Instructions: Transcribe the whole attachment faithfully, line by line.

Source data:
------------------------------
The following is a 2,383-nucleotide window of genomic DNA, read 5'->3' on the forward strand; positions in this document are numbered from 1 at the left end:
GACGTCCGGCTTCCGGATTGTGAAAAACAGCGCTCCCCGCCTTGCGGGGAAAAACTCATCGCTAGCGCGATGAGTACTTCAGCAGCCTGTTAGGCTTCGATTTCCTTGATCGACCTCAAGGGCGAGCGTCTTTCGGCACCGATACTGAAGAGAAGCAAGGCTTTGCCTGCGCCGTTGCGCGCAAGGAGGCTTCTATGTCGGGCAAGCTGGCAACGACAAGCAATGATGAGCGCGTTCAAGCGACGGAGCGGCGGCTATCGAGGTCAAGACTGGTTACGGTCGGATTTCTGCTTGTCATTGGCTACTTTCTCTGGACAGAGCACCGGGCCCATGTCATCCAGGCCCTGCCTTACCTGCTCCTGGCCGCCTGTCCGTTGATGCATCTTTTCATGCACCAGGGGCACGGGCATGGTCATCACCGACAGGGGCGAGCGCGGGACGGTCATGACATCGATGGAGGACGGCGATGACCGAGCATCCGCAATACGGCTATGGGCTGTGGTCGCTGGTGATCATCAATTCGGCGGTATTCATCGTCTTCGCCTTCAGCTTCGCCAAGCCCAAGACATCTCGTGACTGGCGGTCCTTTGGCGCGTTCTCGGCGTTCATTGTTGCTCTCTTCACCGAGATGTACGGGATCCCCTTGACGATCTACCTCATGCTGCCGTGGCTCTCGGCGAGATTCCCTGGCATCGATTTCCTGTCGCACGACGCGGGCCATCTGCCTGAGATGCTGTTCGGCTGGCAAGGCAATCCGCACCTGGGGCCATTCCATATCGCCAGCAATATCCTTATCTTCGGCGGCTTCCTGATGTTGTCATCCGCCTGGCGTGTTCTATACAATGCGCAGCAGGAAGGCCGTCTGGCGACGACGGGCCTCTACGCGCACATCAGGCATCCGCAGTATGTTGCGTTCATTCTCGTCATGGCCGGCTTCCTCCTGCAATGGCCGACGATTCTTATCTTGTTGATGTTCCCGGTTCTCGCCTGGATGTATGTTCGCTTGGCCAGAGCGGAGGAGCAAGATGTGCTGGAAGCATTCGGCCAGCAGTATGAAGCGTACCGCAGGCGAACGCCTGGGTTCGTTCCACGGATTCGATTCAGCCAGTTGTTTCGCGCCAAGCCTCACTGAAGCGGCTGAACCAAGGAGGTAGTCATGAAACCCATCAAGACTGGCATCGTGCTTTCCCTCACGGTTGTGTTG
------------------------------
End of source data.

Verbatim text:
The following is a 2,383-nucleotide window of genomic DNA, read 5'->3' on the forward strand; positions in this document are numbered from 1 at the left end:
GACGTCCGGCTTCCGGATTGTGAAAAACAGCGCTCCCCGCCTTGCGGGGAAAAACTCATCGCTAGCGCGATGAGTACTTCAGCAGCCTGTTAGGCTTCGATTTCCTTGATCGACCTCAAGGGCGAGCGTCTTTCGGCACCGATACTGAAGAGAAGCAAGGCTTTGCCTGCGCCGTTGCGCGCAAGGAGGCTTCTATGTCGGGCAAGCTGGCAACGACAAGCAATGATGAGCGCGTTCAAGCGACGGAGCGGCGGCTATCGAGGTCAAGACTGGTTACGGTCGGATTTCTGCTTGTCATTGGCTACTTTCTCTGGACAGAGCACCGGGCCCATGTCATCCAGGCCCTGCCTTACCTGCTCCTGGCCGCCTGTCCGTTGATGCATCTTTTCATGCACCAGGGGCACGGGCATGGTCATCACCGACAGGGGCGAGCGCGGGACGGTCATGACATCGATGGAGGACGGCGATGACCGAGCATCCGCAATACGGCTATGGGCTGTGGTCGCTGGTGATCATCAATTCGGCGGTATTCATCGTCTTCGCCTTCAGCTTCGCCAAGCCCAAGACATCTCGTGACTGGCGGTCCTTTGGCGCGTTCTCGGCGTTCATTGTTGCTCTCTTCACCGAGATGTACGGGATCCCCTTGACGATCTACCTCATGCTGCCGTGGCTCTCGGCGAGATTCCCTGGCATCGATTTCCTGTCGCACGACGCGGGCCATCTGCCTGAGATGCTGTTCGGCTGGCAAGGCAATCCGCACCTGGGGCCATTCCATATCGCCAGCAATATCCTTATCTTCGGCGGCTTCCTGATGTTGTCATCCGCCTGGCGTGTTCTATACAATGCGCAGCAGGAAGGCCGTCTGGCGACGACGGGCCTCTACGCGCACATCAGGCATCCGCAGTATGTTGCGTTCATTCTCGTCATGGCCGGCTTCCTCCTGCAATGGCCGACGATTCTTATCTTGTTGATGTTCCCGGTTCTCGCCTGGATGTATGTTCGCTTGGCCAGAGCGGAGGAGCAAGATGTGCTGGAAGCATTCGGCCAGCAGTATGAAGCGTACCGCAGGCGAACGCCTGGGTTCGTTCCACGGATTCGATTCAGCCAGTTGTTTCGCGCCAAGCCTCACTGAAGCGGCTGAACCAAGGAGGTAGTCATGAAACCCATCAAGACTGGCATCGTGCTTTCCCTCACGGTTGTGTTG